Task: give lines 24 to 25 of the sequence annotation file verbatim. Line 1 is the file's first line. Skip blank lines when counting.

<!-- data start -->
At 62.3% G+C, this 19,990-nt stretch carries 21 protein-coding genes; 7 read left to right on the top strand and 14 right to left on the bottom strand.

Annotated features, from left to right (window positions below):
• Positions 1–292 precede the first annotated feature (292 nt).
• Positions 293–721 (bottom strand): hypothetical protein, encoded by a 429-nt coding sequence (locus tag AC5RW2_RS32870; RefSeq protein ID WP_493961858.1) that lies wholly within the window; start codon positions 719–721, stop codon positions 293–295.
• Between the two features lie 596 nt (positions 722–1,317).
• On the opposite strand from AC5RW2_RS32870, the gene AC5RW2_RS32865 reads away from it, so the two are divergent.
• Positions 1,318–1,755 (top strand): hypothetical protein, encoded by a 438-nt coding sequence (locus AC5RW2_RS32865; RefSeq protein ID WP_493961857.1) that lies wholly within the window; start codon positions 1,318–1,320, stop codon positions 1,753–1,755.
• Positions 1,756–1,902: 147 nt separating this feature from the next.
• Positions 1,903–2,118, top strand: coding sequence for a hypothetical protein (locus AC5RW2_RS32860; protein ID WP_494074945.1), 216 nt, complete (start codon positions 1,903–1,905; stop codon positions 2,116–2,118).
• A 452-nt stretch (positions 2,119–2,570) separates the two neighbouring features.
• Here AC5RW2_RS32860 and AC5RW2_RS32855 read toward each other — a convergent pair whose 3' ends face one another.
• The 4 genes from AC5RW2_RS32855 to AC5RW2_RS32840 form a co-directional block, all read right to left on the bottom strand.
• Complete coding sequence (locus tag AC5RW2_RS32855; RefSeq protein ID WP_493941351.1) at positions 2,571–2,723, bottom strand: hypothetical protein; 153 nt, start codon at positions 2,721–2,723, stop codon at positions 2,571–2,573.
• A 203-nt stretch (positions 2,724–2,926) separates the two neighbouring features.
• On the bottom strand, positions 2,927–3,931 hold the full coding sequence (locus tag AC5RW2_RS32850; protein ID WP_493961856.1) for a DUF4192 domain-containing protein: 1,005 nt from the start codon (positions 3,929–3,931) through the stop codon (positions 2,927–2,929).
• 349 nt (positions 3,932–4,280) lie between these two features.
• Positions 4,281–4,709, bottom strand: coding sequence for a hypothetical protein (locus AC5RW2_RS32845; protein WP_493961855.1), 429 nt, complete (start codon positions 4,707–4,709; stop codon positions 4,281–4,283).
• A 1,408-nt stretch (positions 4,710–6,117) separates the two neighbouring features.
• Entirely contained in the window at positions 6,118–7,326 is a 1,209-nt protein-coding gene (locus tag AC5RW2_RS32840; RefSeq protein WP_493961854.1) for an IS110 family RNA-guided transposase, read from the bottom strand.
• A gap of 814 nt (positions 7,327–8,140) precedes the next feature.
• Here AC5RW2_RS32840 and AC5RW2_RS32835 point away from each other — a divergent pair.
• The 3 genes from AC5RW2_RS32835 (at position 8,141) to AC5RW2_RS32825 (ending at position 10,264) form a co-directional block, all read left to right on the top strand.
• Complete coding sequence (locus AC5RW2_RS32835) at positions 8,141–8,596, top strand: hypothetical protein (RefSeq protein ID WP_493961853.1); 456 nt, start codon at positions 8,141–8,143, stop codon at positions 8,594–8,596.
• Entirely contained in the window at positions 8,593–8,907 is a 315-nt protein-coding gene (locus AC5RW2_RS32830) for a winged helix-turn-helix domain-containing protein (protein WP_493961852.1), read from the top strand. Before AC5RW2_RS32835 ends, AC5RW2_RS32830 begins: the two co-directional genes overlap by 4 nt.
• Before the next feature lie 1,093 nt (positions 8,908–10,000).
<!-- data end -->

• Entirely contained in the window at positions 8,593–8,907 is a 315-nt protein-coding gene (locus AC5RW2_RS32830) for a winged helix-turn-helix domain-containing protein (protein WP_493961852.1), read from the top strand. Before AC5RW2_RS32835 ends, AC5RW2_RS32830 begins: the two co-directional genes overlap by 4 nt.
• Before the next feature lie 1,093 nt (positions 8,908–10,000).